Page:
From: BillK (email@example.com)
Date: Mon Dec 05 2005 - 16:10:35 MST
On 12/5/05, J. Andrew Rogers wrote:
> On Dec 5, 2005, at 9:33 AM, BillK wrote:
> > <http://www.orionmulti.com/products/specs_ds96>
> > 96 processor deskside workstation, peak performance of 230 gigaflops,
> > running off a single electric plug.
> > Cost around 100,000 USD.
> > But big savings on data centre costs, power, space, rackmounts, air
> > conditioning, management, etc.
> Unfortunately, this product emphasizes power efficiency above all
> else, including price performance and absolute performance. You
> could put a low-power Opteron cluster in a single rack for similar
> amounts of money and get far better performance for maybe twice the
> power budget. That difference in peak power consumption (retail)
> including cooling etc, is on the order of $1000-2000 per year. In
> other words, negligible.
> But since the Opteron cluster will be so much more performant for
> many (most?) workloads, you'll likely get the same amount of work
> done per watt, plus the implied time savings. For codes that heavily
> exercise the memory rather than spinning in cache, and many AI codes
> seem to be of this nature, Orion would be a poor match.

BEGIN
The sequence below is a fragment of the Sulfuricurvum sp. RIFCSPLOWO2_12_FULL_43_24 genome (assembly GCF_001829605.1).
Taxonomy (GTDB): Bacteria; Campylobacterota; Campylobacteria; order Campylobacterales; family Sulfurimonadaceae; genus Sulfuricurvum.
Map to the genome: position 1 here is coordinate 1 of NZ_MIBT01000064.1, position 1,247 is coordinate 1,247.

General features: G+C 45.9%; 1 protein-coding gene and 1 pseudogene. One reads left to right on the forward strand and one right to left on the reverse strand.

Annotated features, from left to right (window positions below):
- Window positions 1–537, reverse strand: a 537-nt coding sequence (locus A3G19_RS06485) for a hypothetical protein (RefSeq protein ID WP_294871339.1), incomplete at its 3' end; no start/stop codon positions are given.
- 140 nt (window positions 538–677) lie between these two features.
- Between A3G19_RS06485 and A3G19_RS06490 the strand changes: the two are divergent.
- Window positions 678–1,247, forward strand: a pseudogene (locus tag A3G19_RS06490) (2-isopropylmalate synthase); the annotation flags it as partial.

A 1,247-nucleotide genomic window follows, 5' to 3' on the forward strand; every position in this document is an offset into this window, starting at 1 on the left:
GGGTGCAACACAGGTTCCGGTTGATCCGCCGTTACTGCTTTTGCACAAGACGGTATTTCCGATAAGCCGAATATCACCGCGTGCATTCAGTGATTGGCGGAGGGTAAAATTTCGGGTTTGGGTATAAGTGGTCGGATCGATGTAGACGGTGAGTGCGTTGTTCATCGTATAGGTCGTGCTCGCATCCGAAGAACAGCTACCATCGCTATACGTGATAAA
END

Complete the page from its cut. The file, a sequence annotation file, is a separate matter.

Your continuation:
Well, yes, but nothing's perfect is it? :)
The specs say you can have up to 2GB DDR memory per processor. 192GB max.
But the point of this box is that it is an off-the-shelf Linux cluster
which slides under your desk. That's the installation done.
Basically, my attitude is that tinkering with the hardware and the OS
is an unnecessary distraction from the business in hand. That's why
businesses have a dungeon full of geeks totally separate from the
Rolling your own can get increased performance. And you can keep
fiddling with it to improve matters. If you have techie time available
but little real cash then you have no choice. But you run into a load
of other indirect costs. Your time (or a techie's time) building and
tinkering with the gear is a cost. You might need extra air
conditioning or a bigger power supply to the building. Your
environment degrades with racks and cables - but it does look more
like a real university AI lab. :)
Your insurance company might not cover DIY kit. You might run into
Health and Safety regulation problems, or Fire Safety regulations
problems. You have less of a guarantee if bits break. The % uptime is
probably less because of fiddling with the kit. It might even get
accidental damage while being 'improved'.
It is up to each project how worthwhile it is to spend time and money
on developing their own unique Linux cluster hardware and software.
And I appreciate that playing with the kit and tuning the OS is a lot
of fun for some people. But developing AI code is a hard enough
project on its own, without all that extra hassle.
If you already have a small supercomputer under your desk I doubt that
it really matters all that much that you could get even faster kit. At
least until your project development approaches the limits of what you
already have installed. It will all be replaced in a year or two
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